If you wouldn't drink it, would you put it on your skin?
You'll often hear me talk a lot about detox and gut health on my blog and that's because looking after your digestive system is one of if not the most important things you can do to stay healthy and prevent illness and disease. An important part of staying healthy entails minimising your exposure to toxins as much as possible. The problem is many of are oblivious to the amount of toxins we toxins we are unknowingly exposing ourselves to.
Chemical toxins find their way into our body through a variety of means, ranging from the obvious - alcohol, drugs, caffeine, nicotine and pharmaceutical and recreational drugs, as well as through foods such as artificial sweeteners, nitrates used in processed meats such as salami and bacon and ham, processed or trans fats, preservatives, colours, flavours and non-organic foods that have been sprayed with chemicals and or fed antibiotics. But there is another entry point for toxins to penetrate our system and that is through the body’s largest organ– the skin!
As women, maintaining our outward appearance is a natural part of our biology, but often the ways in which we choose to do this, actually contributes to the battle against the ageing process.
Take a moment to think about the sources of toxins you may be lathering on your skin each and every day simply from using basic toiletries and beauty products ……
• Soap • Moisturises • Shampoo and conditioners • Toothpaste • Mouthwash • Deodorant • Shaving cream • Cosmetics – foundation, lipsticks, mascara, eye shadow, blush • Sunscreen • Perfume
There are over 175 potentially harmful ingredients contained in these common bathroom and beauty products alone and over time the chemicals they contain can accumulate within our body. Many of the ingredients used in these products can also irritate our skin, or cause allergy or respiratory sensitivity; and some studies have even revealed they can neurological and developmental challenges in children. Some of the chemicals found in common personal care products have even been touted as carcinogenic and aluminium used in common deodorants has been linked to Alzheimer’s and Dementia. Now I’m not telling you to go out and be a tree hugger and grow yourself some hairy armpits, or never wear French perfume again, but what I am saying is to become more aware of just how many chemical based products you are using on your skin each day and think about which ones you can replace for chemical free brands to minimise your exposure to toxins as much as possible.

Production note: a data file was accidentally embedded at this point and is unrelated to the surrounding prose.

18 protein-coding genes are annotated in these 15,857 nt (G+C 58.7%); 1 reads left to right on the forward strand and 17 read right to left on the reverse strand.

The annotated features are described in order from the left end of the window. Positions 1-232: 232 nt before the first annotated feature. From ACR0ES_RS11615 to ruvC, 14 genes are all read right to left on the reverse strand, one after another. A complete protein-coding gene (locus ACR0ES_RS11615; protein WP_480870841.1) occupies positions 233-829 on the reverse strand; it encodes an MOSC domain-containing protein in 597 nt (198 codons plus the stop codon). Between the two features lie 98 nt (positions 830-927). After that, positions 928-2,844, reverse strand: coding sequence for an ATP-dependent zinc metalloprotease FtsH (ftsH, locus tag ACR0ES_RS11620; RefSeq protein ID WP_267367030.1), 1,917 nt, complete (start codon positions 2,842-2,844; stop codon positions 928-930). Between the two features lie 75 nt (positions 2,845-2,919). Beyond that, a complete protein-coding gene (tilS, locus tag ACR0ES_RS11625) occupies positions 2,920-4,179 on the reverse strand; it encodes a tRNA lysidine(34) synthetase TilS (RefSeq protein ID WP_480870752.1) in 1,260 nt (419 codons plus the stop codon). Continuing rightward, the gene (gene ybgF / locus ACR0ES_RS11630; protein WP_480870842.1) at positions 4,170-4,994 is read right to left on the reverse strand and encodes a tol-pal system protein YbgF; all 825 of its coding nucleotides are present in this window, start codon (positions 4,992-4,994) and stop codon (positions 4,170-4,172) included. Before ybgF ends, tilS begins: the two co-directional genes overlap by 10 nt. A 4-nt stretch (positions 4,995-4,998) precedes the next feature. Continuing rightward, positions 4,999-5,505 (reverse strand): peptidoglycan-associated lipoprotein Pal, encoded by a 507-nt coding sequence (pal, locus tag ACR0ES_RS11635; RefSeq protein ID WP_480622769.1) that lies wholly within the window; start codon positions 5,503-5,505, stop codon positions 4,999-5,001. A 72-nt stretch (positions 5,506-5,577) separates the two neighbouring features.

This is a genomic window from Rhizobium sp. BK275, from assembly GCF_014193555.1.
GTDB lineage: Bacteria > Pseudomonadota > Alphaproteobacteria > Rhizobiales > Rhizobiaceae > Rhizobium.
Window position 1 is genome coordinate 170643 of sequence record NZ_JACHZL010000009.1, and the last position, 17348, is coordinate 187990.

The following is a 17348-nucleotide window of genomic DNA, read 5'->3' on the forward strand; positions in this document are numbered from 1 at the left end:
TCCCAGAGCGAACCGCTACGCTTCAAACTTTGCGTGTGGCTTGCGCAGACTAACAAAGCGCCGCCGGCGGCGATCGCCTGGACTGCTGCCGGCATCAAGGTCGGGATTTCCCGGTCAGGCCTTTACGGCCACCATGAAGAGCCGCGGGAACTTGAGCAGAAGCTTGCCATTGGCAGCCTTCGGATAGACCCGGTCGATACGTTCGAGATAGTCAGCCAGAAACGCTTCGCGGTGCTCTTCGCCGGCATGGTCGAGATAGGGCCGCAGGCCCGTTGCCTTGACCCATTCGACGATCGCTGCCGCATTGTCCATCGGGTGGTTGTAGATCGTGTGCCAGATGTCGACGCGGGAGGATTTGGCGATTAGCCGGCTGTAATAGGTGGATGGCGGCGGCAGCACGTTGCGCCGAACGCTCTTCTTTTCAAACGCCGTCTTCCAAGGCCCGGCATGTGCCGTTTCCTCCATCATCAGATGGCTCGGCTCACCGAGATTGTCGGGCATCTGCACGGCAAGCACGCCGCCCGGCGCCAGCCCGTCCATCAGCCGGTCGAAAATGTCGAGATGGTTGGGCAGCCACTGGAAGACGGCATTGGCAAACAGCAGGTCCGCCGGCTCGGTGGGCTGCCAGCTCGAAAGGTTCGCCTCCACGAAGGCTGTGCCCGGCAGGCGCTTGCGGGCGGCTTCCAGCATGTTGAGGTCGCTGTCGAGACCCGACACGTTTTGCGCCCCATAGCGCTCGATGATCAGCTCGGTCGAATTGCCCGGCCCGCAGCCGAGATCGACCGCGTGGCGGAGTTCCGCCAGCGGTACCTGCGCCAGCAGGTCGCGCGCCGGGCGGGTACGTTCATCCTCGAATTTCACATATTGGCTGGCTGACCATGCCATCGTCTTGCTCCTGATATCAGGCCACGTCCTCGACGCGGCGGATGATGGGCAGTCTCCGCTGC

Sodium Lauryl Sulphate, the foaming agent used in commercial brands of shampoo, soaps and body wash, penetrates the skin and accumulates in the brain, eyes, heart and liver and petroleum and mineral oils used in many moisturises and toiletries, leads to premature dryness so the more we use, the more our skin becomes dependant on them to stay moist.
In addition to doing an audit on bathroom cabinet, I recommend you combine this with my tips below to maintain healthy and beautiful skin….
My Top Ten Tips for maintaining a beautiful, glowing complexion:
1. Stay hydrated – consume small frequent sips of purified water every day because 95% of your body is water and most of us don’t drink enough. I recommend 2 – 2.5 litres per day as a good general guide.
2. Eat healthy fats - essential fatty acids like fish, extra virgin coconut oil, chia and flax seed, extra virgin olive oil, avocado, raw organic nuts and seeds.
3. Look after your liver - avoid too much coffee, alcohol and foods with artificial ingredients and sugar. Eat organic food as much as possible and undertake a regular healthy detox program – I cover more on detox in my book Eat Yourself Healthy In 28 Days.
4. Use 100% natural skincare and toiletry products - read product labels and search for artificial ingredients.
5. Don't wash with commercial soap - its strips the natural oils in your skin which act as a protective barrier.
6. Avoid petro chemical based sunscreens – these block the sun's rays that provide essential levels of vitamin D. Use a sunscreen with natural ingredients and a high zinc oxide content and wear a hat to protect your face in the heat of the day.
7. Get a daily dose of sunshine - under exposing your skin to the sun is just as bad, if not worse than over exposing your skin to the sun and contrary to popular belief, studies show that indoor workers suffer more skin cancers than outdoor workers. I talk more about the risks of a lack of sun exposure in a previous post you can read here. So whilst it’s important to avoid getting sunburnt, you also need to expose your skin to a certain amount of sun each and every day, out of peak heat periods.
8. Take a vitamin D supplement - ideally choose a liquid vitamin D supplement to ensure optimal absorption and utilisation. Vitamin D tablets are a poor form to supplement with. After testing 1000’s of patients throughout my 14 years in clinical practice, the majority of them returned very low vitamin D levels. The effect of vitamin D deficiency impacts on nearly every body system with links to a wide range of illnesses and diseases including cancer, thyroid imbalances, autoimmune disease, cardiovascular disease and many more.